I can't understand Dior wants to sell a reformulated version. I loved Dioressence and I also would feel robbed. I had the same experiance with Caleche that is has been also reformulated by Hermes. I found a very interesting online store here that I like to share with you

    http://www.latuaprofumeria.com/

    unfortunately it is in italian, but the word “Profumi Rarità” are the difficult to find perfume, like the Schuberth range (here: http://tinyurl.com/2jkx8q).

    Reply to this comment

    On January 30, 2008 AngelaS said:

    I didn't know that Caleche has also changed! Another Guy Robert.

    Reply to this comment

  19. Anonymous says:

    Well, the way I see it is there are 3 camps of opinion. One, there are those who fall for a perfume based on it's original release to the public, which is when it makes its reputation to be great or to fail. These people see it as a lie to change or reformulate a scent and still ride on the coattails of its original reputation. Then there are those who don't mind a tweeking of reformulation to “update and modernize” a classic scent. Aand then there are still others who fall for a scent for the first time on its new version and feel that its original reputation is now worthy of the same name, similar but not the same scent.

  20. Anonymous says:

    And I've fallen into each of the three camps, depending on what I was able to smell first (or at all). For instance, I really like the new Femme and Arpege even though they're definitely not the same as the originals when you smell them side by side. I'm happy with the new Miss Dior, even though it's slightly simplifed from the vintage. But now that I've tried the original Dioressence, the new version just doesn't cut the mustard for me.

  21. Anonymous says:

    I haven't paid much attention to perfume because I wear only one – Dioressence. I know… boring. But it's the only perfume I've ever found that I really like. Not that I've been looking for anything else. (And I could swear that I bought my first bottle at Nordstrom about 1975, the year I graduated from college.) I used to purchase it from Catherine's in Paris and loved getting that package from France. It seemed to me that the perfume I bought from France was different than what was available in the U.S. I have noticed a change over the years, even in the color of the perfume. I, too, would love to get some of the vintage stuff. Since I must, I will remain happy with the current version.

    But Dior should know – I would pay more for the good stuff.

    • Robin R. says:

      Your memory serves you well. According to Luca Turin in Perfumes: The Guide, Dioressence was released in 1969. It was my best friend’s mom’s signature scent in the early seventies.

  22. Anonymous says:

    Well, if you have to choose only one perfume, Dioressence is a great one–especially in its original formulation.

  23. Anonymous says:

    Hello there. I wish I know how a dead squirrel smell but I don't so I'm writing you this – I wonder how far back do we have to go in order to get vintage Dioressence? In their current bottles I notice that there are two types – the name is written on a stickler label or if we go back further, it's printed on the bottle using paint. Is the paint version vintage enough? I have one bottle of each of these and I find the painted version has heavier rose and geranium in it. Or do we have to go back to the striped (?) tall long glass version they used to sell in mid 90s or even earlier?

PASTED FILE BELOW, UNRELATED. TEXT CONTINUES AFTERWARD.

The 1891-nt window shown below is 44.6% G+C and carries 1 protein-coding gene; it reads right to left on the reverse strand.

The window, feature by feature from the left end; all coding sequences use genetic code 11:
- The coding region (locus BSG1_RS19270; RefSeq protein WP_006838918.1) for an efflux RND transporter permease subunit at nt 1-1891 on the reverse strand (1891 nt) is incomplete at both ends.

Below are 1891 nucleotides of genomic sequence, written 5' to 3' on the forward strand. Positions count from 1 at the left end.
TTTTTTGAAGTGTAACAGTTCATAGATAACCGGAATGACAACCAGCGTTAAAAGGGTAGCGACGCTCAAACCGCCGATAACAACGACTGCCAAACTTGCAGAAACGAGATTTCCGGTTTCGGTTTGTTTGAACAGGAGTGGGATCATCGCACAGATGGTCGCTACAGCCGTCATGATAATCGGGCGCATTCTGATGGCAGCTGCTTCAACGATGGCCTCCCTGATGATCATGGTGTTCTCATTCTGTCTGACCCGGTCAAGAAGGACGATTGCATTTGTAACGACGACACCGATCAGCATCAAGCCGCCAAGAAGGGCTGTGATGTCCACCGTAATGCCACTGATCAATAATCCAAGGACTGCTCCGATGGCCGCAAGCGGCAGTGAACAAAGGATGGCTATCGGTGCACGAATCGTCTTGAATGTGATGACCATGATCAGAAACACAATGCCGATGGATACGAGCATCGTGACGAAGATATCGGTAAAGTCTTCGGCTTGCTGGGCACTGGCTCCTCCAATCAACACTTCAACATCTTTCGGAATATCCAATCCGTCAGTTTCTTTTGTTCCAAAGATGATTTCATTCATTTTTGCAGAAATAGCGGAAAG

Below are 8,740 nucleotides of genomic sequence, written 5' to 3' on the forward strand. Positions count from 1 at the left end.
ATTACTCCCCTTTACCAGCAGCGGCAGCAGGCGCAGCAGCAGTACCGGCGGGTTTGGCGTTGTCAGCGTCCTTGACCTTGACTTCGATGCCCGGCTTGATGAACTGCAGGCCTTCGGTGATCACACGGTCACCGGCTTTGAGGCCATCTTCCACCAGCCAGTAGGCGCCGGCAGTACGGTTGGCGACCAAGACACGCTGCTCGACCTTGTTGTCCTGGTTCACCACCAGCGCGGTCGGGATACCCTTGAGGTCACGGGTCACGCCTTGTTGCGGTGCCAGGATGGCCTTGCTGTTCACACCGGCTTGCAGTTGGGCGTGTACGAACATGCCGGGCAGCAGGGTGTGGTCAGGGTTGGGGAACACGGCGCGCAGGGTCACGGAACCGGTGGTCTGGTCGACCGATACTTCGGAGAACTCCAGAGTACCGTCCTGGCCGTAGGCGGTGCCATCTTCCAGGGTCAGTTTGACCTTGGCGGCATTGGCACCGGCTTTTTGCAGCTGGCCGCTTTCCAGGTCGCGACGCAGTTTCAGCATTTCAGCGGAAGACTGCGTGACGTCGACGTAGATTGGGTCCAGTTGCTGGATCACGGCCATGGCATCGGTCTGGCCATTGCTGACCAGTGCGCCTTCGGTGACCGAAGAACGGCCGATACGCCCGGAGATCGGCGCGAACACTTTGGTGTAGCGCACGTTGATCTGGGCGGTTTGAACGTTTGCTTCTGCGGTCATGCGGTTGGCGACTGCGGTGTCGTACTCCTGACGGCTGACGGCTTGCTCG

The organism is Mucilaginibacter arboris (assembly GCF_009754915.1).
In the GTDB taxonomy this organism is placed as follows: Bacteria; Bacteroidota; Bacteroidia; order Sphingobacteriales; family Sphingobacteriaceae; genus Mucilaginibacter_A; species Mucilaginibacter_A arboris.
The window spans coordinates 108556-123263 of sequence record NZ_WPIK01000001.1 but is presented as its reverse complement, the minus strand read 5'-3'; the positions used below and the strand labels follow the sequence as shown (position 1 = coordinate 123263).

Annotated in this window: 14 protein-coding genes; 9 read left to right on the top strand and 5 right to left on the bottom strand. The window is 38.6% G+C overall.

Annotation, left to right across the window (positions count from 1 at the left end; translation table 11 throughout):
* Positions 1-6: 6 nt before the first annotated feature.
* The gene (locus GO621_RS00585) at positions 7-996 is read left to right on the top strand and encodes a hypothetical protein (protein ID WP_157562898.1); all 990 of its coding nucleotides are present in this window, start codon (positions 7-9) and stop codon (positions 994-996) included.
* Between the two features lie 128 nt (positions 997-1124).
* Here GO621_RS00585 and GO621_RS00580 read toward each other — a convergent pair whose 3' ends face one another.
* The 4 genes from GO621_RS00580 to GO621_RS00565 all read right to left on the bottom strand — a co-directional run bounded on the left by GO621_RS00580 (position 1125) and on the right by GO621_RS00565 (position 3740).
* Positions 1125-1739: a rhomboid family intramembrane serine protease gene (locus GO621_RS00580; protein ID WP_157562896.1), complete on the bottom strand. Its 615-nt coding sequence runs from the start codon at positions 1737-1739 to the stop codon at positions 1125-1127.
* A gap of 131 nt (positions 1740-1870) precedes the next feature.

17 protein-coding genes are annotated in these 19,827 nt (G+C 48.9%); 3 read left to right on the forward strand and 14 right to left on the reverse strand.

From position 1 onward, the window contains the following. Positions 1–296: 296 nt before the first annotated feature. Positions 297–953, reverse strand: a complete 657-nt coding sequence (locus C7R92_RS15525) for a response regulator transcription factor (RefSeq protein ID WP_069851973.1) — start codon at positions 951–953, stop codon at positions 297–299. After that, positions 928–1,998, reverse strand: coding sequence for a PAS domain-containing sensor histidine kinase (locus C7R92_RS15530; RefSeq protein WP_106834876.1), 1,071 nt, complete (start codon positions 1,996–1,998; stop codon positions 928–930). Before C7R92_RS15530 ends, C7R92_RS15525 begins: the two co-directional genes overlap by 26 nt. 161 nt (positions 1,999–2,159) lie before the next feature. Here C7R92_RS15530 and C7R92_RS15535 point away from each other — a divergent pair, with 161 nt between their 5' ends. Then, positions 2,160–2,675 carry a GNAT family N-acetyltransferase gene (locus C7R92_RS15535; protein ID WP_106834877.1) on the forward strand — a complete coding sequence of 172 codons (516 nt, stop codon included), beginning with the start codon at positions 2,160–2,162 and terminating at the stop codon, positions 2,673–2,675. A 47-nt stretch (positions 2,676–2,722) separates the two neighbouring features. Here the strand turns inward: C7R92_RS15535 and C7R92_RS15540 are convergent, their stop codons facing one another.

24. Anonymous says:

    I think I know the bottles you're talking about. The most recent version–the one I purchased not long ago at Saks–is smooth with an oval-shaped sticker. The vintage sample I had was in a little glass tube, so I'm not sure what bottle it came from. I feel like it's a good bet that the tall, wide bottle with the label all the way around it is the old version. As for the bottle you mention, tall with a painted label, I'm not sure.

    But in the end, which version do you prefer? That's the one to keep!

  25. Anonymous says:

    I could not help but say something here because I am a Dioressence convert. Now, as strange as it sounds, I detest the new one and recently found some vintage EDT and parfum. The parfum is rich, a bit too potent for everyday wear, but I love the EDT. I tried both the new and vintage EDT on my hands and after an hour, the new one was just harsh. A totally different perfume altogether. The vintage smoother, and has very superior ingredients. Now, I am trying to find vintage Diorella because I hear the new one pales in comparison. Good luck with your search for vintage Dioressence. If you want any, let me know.

  26. Anonymous says:

    You are so lucky to have a bottle of the vintage! It is shocking to try them side by side, I agree. Your offer to share is generous, but I would never deprive a sister Dioressence lover of even a drop of her stash!

    Now I'm panicked over Diorella. I have the new Diorella, and I like it. If I tried the old version and it was a lot better it would be so disappointing. Grr.

  27. Anonymous says:

    Oh, I have not smelled the vintage Diorella, and I do like the new one. I have never liked the new Dioressence from the beginning though. I am still in the look out. I shall keep you posted if I do find one…

  28. Anonymous says:

    Please do! I'd love to know what you think of it.

  29. Anonymous says:

    hello from new zealand! i've been wearing dioressence since college (90s) in the US and have found since moving to NZ that it is unavailable. the counter girls claim it has been discontinued! i don't know if i was using “vintage” or “new” dioressence, but whatever it was, i loved it! please tell me it's only because i live at the bottom of the world that i can't find my fave perfume!

  30. Anonymous says:

    I can tell you with confidence that it's definitely NOT been discontinued. It seems that Dior has been rejiggering who it sells the classic Diors through, and shops that once carried the classic Diors, like Miss Dior, Diorella, and Dioressence, aren't selling them anymore. In the United States, you have to go to Saks to buy them. I bet you can order Dioressence online from Saks.

    Good luck finding it! Dioressence really is a wonderful perfume.